It used to be that winning a varsity letter in high school sports was a great accomplishment. At some schools, it still is. But others award letters for loyalty, to student-athletes, particularly seniors, who finish out the season.

The next level up is being a starter and a step above that is being selected to the league, conference or division all star team.

But how about being a first team all star for two seasons? Or three? Pretty special accomplishments.

Then just imagine being a first team all star four straight years. High school athletes only get to compete for four years, so making the all star first team each year defines you as a Quad Star.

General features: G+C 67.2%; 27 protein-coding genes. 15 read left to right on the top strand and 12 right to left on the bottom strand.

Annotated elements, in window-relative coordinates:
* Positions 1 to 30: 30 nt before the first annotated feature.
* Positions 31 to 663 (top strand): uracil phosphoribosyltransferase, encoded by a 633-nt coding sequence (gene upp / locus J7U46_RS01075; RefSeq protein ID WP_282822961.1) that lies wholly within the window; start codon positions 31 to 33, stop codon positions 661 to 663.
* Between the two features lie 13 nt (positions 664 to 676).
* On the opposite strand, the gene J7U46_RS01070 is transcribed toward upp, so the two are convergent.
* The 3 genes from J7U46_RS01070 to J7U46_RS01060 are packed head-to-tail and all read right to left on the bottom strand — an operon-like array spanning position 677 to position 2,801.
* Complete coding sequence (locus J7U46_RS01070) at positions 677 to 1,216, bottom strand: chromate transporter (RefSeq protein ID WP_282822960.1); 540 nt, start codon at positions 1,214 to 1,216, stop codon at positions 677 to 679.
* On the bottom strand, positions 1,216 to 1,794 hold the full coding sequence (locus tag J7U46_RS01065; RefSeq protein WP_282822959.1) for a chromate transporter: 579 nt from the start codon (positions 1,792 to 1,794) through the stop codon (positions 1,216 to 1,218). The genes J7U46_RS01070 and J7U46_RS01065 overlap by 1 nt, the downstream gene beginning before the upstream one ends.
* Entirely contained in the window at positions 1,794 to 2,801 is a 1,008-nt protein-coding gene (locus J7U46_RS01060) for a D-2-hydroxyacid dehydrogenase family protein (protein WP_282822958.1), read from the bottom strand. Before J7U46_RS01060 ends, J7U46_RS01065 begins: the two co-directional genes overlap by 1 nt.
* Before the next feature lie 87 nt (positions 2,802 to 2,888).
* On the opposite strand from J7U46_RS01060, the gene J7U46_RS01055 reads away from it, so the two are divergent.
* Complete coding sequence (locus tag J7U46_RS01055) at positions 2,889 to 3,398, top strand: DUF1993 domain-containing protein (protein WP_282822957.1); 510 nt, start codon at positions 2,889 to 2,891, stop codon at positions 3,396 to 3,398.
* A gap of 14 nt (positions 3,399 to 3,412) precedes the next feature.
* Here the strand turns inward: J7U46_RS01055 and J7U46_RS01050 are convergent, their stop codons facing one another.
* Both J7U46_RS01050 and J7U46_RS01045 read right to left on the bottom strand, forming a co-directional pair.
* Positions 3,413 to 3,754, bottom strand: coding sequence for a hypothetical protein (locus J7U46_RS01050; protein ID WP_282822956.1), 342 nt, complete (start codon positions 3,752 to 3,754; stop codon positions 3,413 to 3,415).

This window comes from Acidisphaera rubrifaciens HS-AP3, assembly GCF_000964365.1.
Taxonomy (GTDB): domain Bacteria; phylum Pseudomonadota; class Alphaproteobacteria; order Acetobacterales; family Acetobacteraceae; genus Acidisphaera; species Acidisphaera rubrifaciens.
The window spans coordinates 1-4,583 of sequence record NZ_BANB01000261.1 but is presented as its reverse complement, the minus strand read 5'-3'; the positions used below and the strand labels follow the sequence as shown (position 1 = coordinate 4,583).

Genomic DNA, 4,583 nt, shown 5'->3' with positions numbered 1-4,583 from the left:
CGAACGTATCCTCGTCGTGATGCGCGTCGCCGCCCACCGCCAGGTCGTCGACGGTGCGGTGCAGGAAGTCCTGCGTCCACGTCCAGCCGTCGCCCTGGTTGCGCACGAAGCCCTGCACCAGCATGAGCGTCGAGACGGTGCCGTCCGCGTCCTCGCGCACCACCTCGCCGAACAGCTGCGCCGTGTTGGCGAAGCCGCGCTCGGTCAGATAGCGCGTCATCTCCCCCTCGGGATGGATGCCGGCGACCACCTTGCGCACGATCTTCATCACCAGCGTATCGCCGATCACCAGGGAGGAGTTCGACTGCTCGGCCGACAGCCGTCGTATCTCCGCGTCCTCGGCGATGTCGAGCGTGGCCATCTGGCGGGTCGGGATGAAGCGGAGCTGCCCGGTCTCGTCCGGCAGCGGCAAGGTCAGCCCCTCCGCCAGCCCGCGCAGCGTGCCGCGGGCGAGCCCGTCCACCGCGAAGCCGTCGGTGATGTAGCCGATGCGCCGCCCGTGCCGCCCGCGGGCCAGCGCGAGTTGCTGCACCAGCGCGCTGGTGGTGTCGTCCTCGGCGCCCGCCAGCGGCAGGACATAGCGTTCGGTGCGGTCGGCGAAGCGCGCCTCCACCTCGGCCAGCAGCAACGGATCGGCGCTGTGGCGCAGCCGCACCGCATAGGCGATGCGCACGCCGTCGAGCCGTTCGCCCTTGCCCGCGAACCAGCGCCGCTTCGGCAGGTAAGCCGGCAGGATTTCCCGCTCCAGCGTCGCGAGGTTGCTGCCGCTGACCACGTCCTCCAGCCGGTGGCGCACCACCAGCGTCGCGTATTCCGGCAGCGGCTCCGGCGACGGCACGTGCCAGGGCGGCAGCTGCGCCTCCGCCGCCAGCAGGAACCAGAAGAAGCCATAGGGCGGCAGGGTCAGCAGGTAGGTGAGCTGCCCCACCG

Its not easy. You have to stay healthy and get off to a great start as a freshmen. There is a little more opportunity in individual sports like swimming, track, cross country and golf than in team sports.

Mike Trout didn’t do it. Neither did Matt Szczur, Austin Johnson or Renee Tomlin. Even Dave Weinberg, Mike Frankel and Mike Gill fell short.

In the first 20 years of the 21st Century, during which more than 50,000 student athletes competed at Cape-Atlantic League schools, there were only 106 times when an athlete was a Quad Star. That is less than one percent.

Lets salute them.

First of all, there were no Quad Stars in boys soccer, girls volleyball, boys basketball, baseball or boys lacrosse.

There was just one each in football and boys track. Raushan Smith of Bridgeton was the lone Quad Star in football and Quentin Bundy of Pleasantville in boys track.

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